By Chuck Cimalore, Omnify Software
Manufacturers have huge amounts of data available to them—arriving anywhere from within their own departments to sales partners to suppliers to end-users. As products get smarter, information can be gathered from the field to develop next-generation product iterations. All of this data impacts the product lifecycle and the management of that cycle.
The SME (small- to medium-sized enterprises) market is no different in this scenario. These organizations want to harness the power of this available data without drowning in it and potentially losing their progress. It must be useful, meaningful data retrieved that will help SMEs in gaining a competitive edge by helping develop better-engineered products. Data is streaming in faster than ever and from more sources as the new trend for IoT (Internet of Things) and mobility brings more connectedness, resulting in more information. This information can be gleaned from PLM (product lifecycle management) software in the form of product engineering, design information, manufacturing data and supplier data.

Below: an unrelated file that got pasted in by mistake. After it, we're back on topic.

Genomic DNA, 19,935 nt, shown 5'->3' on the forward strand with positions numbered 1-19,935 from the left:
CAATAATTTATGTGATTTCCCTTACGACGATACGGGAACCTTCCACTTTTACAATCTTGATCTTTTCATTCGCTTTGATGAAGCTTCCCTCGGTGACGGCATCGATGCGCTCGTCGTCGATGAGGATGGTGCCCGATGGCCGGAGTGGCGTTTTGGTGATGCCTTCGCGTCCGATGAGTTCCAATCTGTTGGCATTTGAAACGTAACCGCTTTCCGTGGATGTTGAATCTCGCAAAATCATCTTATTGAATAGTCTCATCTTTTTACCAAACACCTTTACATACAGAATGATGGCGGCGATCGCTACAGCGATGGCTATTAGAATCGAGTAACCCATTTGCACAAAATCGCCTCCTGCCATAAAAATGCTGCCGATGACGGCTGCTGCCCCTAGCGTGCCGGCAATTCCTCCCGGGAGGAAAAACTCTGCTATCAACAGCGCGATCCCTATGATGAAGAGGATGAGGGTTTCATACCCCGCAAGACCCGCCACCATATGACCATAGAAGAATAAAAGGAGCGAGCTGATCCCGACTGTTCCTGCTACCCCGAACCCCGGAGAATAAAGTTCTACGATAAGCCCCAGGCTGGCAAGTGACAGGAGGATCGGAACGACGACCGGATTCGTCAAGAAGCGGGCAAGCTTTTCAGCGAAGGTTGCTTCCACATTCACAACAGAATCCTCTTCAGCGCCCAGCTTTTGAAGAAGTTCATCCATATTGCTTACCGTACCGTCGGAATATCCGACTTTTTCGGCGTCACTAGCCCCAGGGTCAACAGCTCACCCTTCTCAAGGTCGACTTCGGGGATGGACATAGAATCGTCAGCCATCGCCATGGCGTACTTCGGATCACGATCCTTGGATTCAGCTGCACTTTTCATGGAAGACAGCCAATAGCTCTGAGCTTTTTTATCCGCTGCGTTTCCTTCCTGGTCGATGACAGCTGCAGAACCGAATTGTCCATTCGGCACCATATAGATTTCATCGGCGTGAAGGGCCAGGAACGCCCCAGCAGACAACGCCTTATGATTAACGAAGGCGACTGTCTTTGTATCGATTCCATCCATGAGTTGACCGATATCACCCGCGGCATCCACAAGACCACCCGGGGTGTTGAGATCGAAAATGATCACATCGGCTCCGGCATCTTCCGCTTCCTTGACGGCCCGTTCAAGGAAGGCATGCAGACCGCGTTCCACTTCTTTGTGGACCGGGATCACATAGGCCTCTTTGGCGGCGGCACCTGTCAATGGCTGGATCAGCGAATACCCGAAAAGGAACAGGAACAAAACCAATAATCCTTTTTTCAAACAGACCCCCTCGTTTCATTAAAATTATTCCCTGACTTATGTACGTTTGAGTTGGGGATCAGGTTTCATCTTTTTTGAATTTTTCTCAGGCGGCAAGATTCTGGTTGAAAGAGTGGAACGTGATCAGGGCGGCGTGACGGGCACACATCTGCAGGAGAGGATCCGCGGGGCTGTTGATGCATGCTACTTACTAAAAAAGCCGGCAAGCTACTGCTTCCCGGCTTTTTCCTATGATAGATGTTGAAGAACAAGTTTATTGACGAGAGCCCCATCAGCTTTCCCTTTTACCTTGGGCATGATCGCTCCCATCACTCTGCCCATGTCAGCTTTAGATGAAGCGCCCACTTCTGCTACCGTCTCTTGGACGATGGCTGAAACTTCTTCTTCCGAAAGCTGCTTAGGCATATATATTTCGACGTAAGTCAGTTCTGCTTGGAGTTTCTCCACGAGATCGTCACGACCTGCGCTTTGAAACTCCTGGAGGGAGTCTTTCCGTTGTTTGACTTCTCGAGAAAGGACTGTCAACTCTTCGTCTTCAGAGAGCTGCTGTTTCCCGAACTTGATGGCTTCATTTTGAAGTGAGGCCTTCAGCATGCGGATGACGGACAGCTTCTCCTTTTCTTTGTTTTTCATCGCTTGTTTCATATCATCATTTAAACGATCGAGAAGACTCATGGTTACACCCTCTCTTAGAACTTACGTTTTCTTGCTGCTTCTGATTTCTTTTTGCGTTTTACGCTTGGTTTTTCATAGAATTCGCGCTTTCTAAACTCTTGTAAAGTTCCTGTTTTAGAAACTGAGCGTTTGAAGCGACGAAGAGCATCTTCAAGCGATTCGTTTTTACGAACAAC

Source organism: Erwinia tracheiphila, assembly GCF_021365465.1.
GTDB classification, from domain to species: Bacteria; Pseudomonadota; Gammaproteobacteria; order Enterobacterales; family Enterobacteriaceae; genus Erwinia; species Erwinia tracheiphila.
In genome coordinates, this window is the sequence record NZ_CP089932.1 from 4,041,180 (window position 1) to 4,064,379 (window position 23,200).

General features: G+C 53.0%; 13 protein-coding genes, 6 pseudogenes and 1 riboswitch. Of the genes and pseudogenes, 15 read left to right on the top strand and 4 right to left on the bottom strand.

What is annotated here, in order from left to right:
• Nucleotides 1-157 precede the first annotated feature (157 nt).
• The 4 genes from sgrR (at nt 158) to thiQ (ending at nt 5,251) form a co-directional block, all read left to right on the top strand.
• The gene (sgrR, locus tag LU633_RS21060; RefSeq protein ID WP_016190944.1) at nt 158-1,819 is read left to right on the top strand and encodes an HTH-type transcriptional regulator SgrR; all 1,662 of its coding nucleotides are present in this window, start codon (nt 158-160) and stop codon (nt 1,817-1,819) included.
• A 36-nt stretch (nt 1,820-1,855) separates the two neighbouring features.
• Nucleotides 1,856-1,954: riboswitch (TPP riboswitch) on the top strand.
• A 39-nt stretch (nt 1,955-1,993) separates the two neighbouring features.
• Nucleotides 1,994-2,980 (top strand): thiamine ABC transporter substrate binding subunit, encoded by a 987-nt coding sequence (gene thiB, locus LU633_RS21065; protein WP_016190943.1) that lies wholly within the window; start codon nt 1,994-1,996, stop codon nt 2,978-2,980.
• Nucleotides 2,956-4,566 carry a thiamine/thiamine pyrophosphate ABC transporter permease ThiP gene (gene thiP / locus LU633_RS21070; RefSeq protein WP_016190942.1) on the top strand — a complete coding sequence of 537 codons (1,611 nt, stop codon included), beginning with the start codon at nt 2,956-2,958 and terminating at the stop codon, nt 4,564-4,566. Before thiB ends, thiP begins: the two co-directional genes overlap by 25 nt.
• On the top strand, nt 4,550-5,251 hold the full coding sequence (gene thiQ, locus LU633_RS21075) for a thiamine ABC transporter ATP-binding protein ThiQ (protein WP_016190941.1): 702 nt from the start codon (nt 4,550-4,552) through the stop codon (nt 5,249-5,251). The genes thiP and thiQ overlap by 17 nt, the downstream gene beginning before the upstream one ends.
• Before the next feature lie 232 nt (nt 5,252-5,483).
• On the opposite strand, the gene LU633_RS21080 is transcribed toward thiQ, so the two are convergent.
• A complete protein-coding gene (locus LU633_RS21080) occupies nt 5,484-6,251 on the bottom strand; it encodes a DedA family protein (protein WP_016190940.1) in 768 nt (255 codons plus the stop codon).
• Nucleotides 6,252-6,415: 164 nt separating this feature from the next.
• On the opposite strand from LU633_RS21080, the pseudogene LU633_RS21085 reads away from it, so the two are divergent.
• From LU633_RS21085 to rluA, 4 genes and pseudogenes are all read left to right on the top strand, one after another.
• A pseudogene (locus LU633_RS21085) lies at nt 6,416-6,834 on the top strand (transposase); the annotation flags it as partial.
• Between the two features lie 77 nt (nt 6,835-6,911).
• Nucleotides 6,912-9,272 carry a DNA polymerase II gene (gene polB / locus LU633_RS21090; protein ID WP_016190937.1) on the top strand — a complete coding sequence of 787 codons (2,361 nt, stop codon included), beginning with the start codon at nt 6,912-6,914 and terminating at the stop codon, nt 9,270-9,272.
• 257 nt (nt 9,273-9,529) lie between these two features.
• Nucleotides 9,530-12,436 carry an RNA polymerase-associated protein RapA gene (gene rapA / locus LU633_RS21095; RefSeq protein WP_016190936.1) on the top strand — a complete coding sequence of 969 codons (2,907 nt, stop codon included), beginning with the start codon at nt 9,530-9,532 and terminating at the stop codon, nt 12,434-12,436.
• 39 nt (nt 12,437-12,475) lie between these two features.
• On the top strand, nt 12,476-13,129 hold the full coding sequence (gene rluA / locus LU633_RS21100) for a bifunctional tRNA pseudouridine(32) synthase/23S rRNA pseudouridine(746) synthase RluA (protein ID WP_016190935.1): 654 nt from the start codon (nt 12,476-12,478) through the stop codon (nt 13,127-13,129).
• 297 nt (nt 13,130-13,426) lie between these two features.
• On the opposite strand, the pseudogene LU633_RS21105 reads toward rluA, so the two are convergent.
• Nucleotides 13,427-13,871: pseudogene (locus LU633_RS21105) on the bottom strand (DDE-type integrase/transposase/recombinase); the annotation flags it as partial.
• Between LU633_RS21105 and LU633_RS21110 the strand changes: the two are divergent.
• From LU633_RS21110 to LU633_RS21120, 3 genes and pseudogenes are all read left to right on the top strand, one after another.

Internet of Things: Avoiding Information Overload
What can a SME do to leverage the IoT trend in an uncomplicated way, to weed through volumes of data to find the pattern of problematic areas the quickest? PLM vendors have been grappling with this for years.
PLM technology that connects processes within multiple departments and active teams from engineering, operations and manufacturing can create a closed-loop, enabling manufacturers to develop products that are able to capitalize on IoT data to improve product development processes. The IoT data gathered from a product’s real-world performance and quality could impact all stakeholders across the company in product design and development, manufacturing, sales and marketing, customer operations and after-sales services. It also can affect suppliers since this feedback can be circulated back to the suppliers of the parts being used in the product design. Suppliers can make adjustments to parts to optimize performance.
IoT data often can deliver data points in real time and close the lifecycle loop. Product planning, design and quality departments can learn from a product’s operational behavior to improve features that customers use most. For example, IoT data will enable companies to track and configure product design requirements (within their PLM system) based on usage patterns and allow for the redesign of parts or systems to improve quality.